I don’t do horror. I don’t enjoy being startled, or shocked, or terrified. But I do enjoy clever premises, and I did enjoy lead actor Anna Ishida in The Fourth Messenger, so it didn’t take too much for my friend Josephine to convince me to go see I Am a Ghost, by indie filmmaker H.P. Mendoza.
The premise of I Am a Ghost is spelled out in its title: rather than a story where the main characters are haunted by ghosts, we have a story where the main character is the ghost, with only a tenuous connection to the “real world” or “present day” through the voice of a medium. The protagonist, Emily, doesn’t particularly want to be haunting the house, so the story is about untangling her history and figuring out why she can’t move on. The ending is…well, I was going to say it’s not typical for stories like this, but I just said this already isn’t following the usual pattern. Let’s say it’s not a definitive ending.
The story was indeed interesting, and it’s set in a beautiful old house—actually a B&B on South Van Ness in San Francisco. Emily’s story is revealed layer by layer, and Mendoza repeatedly revisits older scenes after these revelations—perhaps from a different angle, or cut differently—to let the audience reinterpret them in light of new information. There are some links to real-world medical practices that reminded me of Zen and the Art of Motorcycle Maintenance (Pirsig). And the last twenty minutes suddenly make the switch back to “disturbing” and then a bit of real horror—though still nothing jumping out at you, for which I am grateful.
Unfortunately, I Am a Ghost is not without its flaws. The film’s plan to revisit scenes over and over again works well once you’ve acquired new information, but especially in the beginning there just simply isn’t enough new information to keep from getting bored with it. There is a purpose: establishing that it is a routine, as well as inserting small differences even from the start. But I think I would have chosen to pace it differently. (It was, at least, Mendoza’s choice, not a default.)
The character of Emily feels a bit too modern. I suppose they never made clear how long she’s been dead, but while I don’t know Ishida personally there were certainly times where I could feel a common connection with Reina (her character in The Fourth Messenger), who is most definitely supposed to be a product of the present day. The dialogue (both between Emily and the medium and at the end of the movie) was sometimes also a bit too “hit-you-over-the-head” for me, especially in contrast with the mostly-voiceless rest of the film. The voice during the horror bit was a bit too arbitrarily tropy for me—as in, it didn’t feel like it was carefully chosen, and to me didn’t fit. And some of the rituals Emily had to perform seemed fairly arbitrary (“walk through me”).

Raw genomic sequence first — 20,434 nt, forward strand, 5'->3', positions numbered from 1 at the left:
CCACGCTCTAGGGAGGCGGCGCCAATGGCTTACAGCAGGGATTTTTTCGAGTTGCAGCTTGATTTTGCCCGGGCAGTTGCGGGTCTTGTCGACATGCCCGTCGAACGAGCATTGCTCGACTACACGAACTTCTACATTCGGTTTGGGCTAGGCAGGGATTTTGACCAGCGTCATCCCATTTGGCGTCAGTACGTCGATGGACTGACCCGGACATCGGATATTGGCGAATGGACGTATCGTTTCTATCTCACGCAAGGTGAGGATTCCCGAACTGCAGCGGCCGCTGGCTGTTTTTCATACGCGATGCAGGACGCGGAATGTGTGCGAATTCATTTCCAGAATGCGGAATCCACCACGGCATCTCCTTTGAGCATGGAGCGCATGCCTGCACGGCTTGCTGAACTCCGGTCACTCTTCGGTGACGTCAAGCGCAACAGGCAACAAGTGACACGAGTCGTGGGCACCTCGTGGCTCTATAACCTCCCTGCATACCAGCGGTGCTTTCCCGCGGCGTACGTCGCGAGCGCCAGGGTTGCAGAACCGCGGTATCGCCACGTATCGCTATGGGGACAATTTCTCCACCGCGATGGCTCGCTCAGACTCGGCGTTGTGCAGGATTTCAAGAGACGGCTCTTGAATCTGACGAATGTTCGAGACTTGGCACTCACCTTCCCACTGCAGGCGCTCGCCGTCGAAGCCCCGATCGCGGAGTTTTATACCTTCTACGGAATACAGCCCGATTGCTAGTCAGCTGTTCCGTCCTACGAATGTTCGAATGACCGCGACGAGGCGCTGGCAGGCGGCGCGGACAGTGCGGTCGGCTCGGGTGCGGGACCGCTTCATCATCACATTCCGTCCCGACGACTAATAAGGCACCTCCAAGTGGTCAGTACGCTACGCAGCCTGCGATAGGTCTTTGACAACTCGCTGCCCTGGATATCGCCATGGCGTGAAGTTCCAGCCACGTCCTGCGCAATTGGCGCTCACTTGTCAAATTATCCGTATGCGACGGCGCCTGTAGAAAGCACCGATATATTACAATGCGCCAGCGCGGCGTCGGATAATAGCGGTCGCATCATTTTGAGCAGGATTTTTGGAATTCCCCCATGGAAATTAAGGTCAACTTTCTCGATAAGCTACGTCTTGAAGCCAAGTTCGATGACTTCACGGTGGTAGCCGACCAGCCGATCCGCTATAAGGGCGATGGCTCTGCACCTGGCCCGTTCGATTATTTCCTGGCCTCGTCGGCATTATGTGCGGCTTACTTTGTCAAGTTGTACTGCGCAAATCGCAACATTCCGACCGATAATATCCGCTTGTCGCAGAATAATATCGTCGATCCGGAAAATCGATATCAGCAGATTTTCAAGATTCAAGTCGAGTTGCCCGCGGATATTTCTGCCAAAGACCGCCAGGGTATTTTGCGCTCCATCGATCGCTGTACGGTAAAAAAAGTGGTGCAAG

Then again, who am I to question the rules of spectral psychology and psychiatry?
For those who have seen it, my favorite scene is when self-aware Emily manages to interact with impression-Emily upstairs at the bedroom. It was startling in a good way, and both the cinematography (the camera angle!) and the acting were perfect there. We never quite get an explanation of how that happened (a closed time-loop of some kind??) but that scene remains the best for me.
So it was clever, and I enjoyed it while I was watching. It’s not perfect, but it is good, and has fairly minimal horror.1 And it’s only eighty minutes, so it’s not like it’s a huge time investment. In the end it’s a concept film: it’s not about the plot or characters so much as the premise…the whole premise, which you won’t learn until the end. So if you enjoy interesting premises and artsy films with a touch of darkness, go ahead and check it out next time it’s available…
…whenever that is.
Bonus: an interview with Mendoza about the piece from SFGate. (Caution: spoiler in the images!)
If you are more than a bit sensitive it could still give nightmares; for me it was only a bit below that level. Like I said, I don’t do horror. ↩︎